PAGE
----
3) Train (and Re-Train) Your Muscle Memory – Turns out that the tennis topspin forehand I trained so hard on when I was younger works hugely against me when I’m throwing a right hook! No question in today’s world we have to often break old habits/assumptions and form new ones. This can be challenging especially if we’ve been doing something the same way for a while. In fact, key requirements for success in the 21st century are adaptability and agility – and this is especially applicable when it comes to our own skills, knowledge, and experiences.

    4) Engage Your Core – In fitness, your core is a collection of muscles that stabilize and move your spine. A strong core is vital for balance and stability. The broader life analogy here is obvious. Our core = our values, our integrity and our character; and without it, we are lost. Every moment of every day with every single action – whether it be in your personal life or professional life – your core is engaged. Hopefully it’s strong. Thanks to the media we know what can happen when it’s not - the results can range from embarrassing to bad to catastrophic.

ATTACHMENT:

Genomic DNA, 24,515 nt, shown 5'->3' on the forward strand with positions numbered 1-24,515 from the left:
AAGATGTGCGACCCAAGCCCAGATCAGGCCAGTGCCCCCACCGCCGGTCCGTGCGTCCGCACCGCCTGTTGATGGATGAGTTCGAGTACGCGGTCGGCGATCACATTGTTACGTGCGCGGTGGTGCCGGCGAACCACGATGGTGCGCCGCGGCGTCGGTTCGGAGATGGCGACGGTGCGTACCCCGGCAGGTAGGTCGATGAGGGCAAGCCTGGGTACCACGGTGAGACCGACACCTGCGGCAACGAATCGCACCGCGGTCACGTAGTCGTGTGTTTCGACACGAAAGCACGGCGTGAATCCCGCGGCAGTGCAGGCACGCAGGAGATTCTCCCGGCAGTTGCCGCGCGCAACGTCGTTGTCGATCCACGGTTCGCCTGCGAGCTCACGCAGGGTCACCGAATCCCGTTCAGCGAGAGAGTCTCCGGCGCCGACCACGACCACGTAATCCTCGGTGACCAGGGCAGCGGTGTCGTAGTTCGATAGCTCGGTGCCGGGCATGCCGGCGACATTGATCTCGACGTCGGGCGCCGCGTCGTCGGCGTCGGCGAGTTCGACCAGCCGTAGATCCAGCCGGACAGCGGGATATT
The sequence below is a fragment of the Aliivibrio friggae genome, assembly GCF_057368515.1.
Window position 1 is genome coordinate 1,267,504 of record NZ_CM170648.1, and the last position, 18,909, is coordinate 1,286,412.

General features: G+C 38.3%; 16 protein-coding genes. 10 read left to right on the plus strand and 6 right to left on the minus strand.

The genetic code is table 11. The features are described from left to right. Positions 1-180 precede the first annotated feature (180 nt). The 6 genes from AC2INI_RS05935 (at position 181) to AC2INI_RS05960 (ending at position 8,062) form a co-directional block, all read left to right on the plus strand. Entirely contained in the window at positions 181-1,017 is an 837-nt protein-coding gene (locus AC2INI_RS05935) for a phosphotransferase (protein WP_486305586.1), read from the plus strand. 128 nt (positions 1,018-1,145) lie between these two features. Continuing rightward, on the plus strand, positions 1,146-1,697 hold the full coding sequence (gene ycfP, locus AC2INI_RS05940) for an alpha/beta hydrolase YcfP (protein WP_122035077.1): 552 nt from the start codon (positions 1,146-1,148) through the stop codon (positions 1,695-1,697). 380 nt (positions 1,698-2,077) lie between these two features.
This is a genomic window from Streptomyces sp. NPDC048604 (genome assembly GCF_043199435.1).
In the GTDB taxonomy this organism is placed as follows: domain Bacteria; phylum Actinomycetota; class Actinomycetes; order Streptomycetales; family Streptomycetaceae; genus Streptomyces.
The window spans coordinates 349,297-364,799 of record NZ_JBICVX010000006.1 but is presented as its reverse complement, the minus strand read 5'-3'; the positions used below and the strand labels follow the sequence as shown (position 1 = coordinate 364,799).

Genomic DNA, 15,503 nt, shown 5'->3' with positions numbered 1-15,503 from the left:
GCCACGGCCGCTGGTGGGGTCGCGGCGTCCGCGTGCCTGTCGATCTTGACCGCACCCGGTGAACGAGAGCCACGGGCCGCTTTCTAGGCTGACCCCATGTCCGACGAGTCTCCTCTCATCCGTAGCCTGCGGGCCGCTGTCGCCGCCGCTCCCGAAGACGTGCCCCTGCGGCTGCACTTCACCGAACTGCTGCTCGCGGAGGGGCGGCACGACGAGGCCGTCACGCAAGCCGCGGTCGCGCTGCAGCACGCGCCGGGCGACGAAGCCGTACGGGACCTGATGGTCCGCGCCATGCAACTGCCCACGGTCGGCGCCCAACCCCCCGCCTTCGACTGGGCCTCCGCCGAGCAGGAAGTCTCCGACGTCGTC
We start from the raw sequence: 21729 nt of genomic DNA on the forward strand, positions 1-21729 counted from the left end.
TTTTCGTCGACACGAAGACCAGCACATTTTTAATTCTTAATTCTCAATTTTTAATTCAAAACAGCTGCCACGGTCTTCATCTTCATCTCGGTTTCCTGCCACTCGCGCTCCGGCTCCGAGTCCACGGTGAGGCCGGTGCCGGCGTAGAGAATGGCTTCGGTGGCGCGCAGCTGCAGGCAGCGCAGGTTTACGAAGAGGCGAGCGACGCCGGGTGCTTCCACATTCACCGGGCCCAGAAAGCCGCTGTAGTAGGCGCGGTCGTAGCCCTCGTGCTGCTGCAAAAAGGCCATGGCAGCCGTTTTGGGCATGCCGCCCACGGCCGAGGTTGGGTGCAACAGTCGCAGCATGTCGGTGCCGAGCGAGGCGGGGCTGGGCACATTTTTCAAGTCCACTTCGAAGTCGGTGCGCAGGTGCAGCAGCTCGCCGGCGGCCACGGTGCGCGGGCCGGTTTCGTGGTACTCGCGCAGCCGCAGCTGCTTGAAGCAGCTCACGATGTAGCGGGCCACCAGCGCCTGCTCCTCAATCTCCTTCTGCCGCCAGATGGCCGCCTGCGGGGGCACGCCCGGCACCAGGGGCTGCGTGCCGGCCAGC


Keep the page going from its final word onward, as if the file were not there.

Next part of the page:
5) You’re Gonna Have to Sweat – Self-explanatory. Do you believe that anything worth doing or achieving is going to take work?

    6) It Takes a Village – While boxing may seem like a solitary thing, the surprise for me at TITLE Boxing Club is how much the “village” matters. Whether it’s the trainers, owner, staff, or fellow members, the support and camaraderie are wonderful. As I’ve said many times before, life is all about relationships…be sure to seek and foster meaningful ones. It’s the people in your life that really matter, wouldn’t you agree?